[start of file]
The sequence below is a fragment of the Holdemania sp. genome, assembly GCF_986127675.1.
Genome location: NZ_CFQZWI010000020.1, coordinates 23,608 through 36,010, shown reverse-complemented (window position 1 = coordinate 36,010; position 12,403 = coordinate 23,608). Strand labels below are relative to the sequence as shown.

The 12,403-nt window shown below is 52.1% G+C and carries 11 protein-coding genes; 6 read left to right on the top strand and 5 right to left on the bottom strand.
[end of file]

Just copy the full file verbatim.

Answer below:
The sequence below is a fragment of the Holdemania sp. genome, assembly GCF_986127675.1.
Genome location: NZ_CFQZWI010000020.1, coordinates 23,608 through 36,010, shown reverse-complemented (window position 1 = coordinate 36,010; position 12,403 = coordinate 23,608). Strand labels below are relative to the sequence as shown.

The 12,403-nt window shown below is 52.1% G+C and carries 11 protein-coding genes; 6 read left to right on the top strand and 5 right to left on the bottom strand.